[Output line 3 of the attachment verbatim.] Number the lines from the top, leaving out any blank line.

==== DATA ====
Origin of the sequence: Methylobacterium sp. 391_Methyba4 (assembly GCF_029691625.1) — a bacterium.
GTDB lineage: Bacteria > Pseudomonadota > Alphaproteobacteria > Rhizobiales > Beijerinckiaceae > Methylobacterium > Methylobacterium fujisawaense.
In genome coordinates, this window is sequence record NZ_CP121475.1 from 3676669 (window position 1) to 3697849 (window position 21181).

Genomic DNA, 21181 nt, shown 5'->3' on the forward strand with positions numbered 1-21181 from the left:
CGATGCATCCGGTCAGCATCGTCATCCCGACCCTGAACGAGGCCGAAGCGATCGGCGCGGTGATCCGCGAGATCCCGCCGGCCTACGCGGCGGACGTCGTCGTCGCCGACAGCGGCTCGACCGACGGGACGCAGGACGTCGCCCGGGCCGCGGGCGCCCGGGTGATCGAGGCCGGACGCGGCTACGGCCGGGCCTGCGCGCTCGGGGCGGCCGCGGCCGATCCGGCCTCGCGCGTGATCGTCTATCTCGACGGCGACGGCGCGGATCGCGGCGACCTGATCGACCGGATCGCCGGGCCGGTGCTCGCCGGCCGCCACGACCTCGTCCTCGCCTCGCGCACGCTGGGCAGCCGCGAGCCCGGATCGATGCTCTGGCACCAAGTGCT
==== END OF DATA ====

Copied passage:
In genome coordinates, this window is sequence record NZ_CP121475.1 from 3676669 (window position 1) to 3697849 (window position 21181).